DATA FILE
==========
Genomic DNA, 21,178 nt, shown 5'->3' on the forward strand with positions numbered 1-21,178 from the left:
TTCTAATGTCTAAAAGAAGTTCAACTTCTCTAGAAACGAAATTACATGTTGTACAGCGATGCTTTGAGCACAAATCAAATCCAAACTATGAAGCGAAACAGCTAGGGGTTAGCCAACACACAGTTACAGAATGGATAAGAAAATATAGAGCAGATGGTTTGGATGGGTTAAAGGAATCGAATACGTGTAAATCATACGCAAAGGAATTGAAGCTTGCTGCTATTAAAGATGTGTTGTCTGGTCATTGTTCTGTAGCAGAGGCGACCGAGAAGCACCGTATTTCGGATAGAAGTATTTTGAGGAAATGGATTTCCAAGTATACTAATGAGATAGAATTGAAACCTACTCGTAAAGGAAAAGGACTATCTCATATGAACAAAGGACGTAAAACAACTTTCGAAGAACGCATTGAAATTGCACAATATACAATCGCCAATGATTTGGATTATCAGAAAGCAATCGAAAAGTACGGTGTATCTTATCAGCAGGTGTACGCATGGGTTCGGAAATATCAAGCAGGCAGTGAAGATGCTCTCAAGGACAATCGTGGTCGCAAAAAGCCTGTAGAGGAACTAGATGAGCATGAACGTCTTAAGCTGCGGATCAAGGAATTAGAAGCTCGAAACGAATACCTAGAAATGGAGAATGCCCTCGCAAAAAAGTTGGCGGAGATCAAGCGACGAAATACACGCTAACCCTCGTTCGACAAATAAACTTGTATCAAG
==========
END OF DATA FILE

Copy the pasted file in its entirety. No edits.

Genomic DNA, 21,178 nt, shown 5'->3' on the forward strand with positions numbered 1-21,178 from the left:
TTCTAATGTCTAAAAGAAGTTCAACTTCTCTAGAAACGAAATTACATGTTGTACAGCGATGCTTTGAGCACAAATCAAATCCAAACTATGAAGCGAAACAGCTAGGGGTTAGCCAACACACAGTTACAGAATGGATAAGAAAATATAGAGCAGATGGTTTGGATGGGTTAAAGGAATCGAATACGTGTAAATCATACGCAAAGGAATTGAAGCTTGCTGCTATTAAAGATGTGTTGTCTGGTCATTGTTCTGTAGCAGAGGCGACCGAGAAGCACCGTATTTCGGATAGAAGTATTTTGAGGAAATGGATTTCCAAGTATACTAATGAGATAGAATTGAAACCTACTCGTAAAGGAAAAGGACTATCTCATATGAACAAAGGACGTAAAACAACTTTCGAAGAACGCATTGAAATTGCACAATATACAATCGCCAATGATTTGGATTATCAGAAAGCAATCGAAAAGTACGGTGTATCTTATCAGCAGGTGTACGCATGGGTTCGGAAATATCAAGCAGGCAGTGAAGATGCTCTCAAGGACAATCGTGGTCGCAAAAAGCCTGTAGAGGAACTAGATGAGCATGAACGTCTTAAGCTGCGGATCAAGGAATTAGAAGCTCGAAACGAATACCTAGAAATGGAGAATGCCCTCGCAAAAAAGTTGGCGGAGATCAAGCGACGAAATACACGCTAACCCTCGTTCGACAAATAAACTTGTATCAAG